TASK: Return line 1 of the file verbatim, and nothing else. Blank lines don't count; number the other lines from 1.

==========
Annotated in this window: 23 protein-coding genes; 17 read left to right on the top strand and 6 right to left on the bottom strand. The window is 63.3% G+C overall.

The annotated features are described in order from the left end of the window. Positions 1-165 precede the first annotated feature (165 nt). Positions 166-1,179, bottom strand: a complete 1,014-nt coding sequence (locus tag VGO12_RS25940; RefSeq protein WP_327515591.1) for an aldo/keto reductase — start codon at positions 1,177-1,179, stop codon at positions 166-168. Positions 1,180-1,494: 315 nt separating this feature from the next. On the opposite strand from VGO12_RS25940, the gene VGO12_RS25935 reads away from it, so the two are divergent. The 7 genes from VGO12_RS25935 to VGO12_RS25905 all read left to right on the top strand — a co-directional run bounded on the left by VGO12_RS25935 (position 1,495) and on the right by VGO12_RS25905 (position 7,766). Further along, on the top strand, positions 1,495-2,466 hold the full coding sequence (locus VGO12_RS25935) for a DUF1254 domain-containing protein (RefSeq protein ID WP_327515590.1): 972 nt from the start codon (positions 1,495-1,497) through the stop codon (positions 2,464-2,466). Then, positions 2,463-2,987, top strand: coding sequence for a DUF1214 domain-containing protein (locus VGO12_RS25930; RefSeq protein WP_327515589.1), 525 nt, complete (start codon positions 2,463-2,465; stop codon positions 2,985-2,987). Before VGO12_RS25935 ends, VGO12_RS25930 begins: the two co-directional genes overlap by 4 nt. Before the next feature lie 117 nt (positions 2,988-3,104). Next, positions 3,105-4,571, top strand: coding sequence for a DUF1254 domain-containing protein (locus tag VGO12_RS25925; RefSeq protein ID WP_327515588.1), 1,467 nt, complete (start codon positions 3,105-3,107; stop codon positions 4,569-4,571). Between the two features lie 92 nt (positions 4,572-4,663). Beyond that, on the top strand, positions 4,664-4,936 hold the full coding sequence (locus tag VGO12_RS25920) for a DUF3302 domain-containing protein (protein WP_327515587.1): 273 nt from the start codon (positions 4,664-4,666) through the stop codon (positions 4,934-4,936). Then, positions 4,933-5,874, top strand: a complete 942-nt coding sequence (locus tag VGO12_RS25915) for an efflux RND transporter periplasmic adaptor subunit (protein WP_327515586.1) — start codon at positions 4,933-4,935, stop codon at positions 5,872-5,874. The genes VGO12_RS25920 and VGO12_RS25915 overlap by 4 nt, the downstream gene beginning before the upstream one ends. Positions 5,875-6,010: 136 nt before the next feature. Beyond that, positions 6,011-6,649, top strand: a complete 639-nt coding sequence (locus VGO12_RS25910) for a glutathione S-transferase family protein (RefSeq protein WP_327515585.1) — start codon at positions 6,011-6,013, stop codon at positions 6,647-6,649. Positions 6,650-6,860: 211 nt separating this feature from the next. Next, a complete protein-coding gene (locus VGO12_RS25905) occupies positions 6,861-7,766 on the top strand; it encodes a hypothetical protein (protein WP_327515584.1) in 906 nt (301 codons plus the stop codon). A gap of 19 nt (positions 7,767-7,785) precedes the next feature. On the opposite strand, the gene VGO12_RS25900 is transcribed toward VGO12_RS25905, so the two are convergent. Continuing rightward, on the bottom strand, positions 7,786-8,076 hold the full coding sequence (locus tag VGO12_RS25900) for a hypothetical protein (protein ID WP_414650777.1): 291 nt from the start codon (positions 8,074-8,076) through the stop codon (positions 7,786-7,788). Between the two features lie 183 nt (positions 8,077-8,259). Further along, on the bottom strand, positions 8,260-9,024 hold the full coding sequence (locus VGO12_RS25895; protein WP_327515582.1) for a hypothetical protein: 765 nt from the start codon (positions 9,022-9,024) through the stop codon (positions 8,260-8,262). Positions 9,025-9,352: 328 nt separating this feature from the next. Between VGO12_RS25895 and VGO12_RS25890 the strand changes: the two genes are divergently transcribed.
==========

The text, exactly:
Annotated in this window: 23 protein-coding genes; 17 read left to right on the top strand and 6 right to left on the bottom strand. The window is 63.3% G+C overall.